Later, he writes: “The right to private property is always accompanied by the primary and prior principle of the subordination of all private property to the universal destination of the earth’s goods, and thus the right of all to their use.”
Socialism and Communism
The Pope is not just decrying the abuses of capitalism but is indeed promoting socialism and even communism. We have known since Francis was elected Pope that he was an advocate of the so-called Liberation Theology, which has caused untold misery across the planet, as once thriving economies have been overthrown and replaced with failed utopian, socialist ideals.
A truly human and fraternal society will be capable of ensuring in an efficient and stable way that each of its members is accompanied at every stage of life. Not only by providing for their basic needs, but by enabling them to give the best of themselves, even though their performance may be less than optimum, their pace slow or their efficiency limited.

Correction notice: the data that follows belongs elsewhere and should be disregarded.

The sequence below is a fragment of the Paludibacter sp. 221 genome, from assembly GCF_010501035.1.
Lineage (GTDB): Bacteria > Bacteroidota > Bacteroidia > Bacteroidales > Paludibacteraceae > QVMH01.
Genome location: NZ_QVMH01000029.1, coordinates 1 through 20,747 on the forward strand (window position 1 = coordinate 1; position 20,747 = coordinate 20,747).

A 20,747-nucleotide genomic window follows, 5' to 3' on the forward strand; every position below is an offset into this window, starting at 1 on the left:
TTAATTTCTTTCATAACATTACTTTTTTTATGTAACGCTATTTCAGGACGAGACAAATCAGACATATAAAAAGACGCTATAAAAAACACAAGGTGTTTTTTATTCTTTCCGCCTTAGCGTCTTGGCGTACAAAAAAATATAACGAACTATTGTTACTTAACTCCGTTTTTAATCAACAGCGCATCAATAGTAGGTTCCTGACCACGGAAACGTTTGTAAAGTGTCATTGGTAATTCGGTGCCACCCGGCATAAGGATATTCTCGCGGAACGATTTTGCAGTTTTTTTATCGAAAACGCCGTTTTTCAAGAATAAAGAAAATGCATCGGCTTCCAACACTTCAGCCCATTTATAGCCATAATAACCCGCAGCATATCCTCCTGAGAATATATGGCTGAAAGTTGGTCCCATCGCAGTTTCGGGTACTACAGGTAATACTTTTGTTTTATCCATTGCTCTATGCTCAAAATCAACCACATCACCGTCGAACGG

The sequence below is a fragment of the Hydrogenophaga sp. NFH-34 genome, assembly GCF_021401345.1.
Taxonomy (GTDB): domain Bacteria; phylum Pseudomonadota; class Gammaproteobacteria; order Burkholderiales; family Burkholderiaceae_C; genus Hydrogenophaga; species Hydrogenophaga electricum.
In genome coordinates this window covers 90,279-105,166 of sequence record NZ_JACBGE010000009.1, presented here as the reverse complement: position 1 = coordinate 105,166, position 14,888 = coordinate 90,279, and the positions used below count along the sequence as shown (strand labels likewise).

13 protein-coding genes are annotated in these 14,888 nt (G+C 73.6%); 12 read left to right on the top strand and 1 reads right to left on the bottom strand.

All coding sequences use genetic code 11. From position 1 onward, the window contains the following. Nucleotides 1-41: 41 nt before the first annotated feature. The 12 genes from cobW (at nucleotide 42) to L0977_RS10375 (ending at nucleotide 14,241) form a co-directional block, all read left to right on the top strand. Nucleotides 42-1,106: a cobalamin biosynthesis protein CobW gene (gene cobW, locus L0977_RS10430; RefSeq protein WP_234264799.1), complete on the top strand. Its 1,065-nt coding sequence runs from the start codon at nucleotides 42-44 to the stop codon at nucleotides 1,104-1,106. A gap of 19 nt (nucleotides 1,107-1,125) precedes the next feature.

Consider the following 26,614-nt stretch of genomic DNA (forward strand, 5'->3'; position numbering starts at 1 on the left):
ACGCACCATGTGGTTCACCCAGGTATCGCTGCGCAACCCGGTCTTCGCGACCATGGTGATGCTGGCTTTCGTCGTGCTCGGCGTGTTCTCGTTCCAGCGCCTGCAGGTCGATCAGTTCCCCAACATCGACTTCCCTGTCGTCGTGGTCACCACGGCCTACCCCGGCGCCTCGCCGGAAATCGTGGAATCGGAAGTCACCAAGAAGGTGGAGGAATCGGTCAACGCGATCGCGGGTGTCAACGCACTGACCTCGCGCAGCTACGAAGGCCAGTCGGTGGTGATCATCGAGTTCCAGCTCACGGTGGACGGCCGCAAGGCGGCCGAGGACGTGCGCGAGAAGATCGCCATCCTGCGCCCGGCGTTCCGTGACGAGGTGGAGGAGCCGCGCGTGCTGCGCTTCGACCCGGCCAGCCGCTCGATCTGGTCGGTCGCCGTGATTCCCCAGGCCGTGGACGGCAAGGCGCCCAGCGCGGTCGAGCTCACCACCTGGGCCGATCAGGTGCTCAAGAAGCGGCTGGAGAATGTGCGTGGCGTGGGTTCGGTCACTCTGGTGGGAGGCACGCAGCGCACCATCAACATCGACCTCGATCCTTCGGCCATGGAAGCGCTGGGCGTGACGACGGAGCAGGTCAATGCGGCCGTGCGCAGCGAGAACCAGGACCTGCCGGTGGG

This aligns quite well with the phrase popularized by Karl Marx in 1855 (although in existence in various forms before that time): “From each according to his ability, to each according to his needs.” We have seen the utter tragedy this dogma, not accounting for man’s fallen, sinful nature, has inflicted in many places in the world.
Elsewhere, Francis writes:
Today there is a tendency to claim ever broader individual—I am tempted to say individualistic—rights. Underlying this is a conception of the human person as detached from all social and anthropological contexts.… Unless the rights of each individual are harmoniously ordered to the greater good, those rights will end up being considered limitless and consequently will become a source of conflicts and violence.
While admitting that his goals may appear to be “naïve and utopian,” he states that he is “envisaging a new humanity. We can aspire to a world that provides land, housing and work for all.”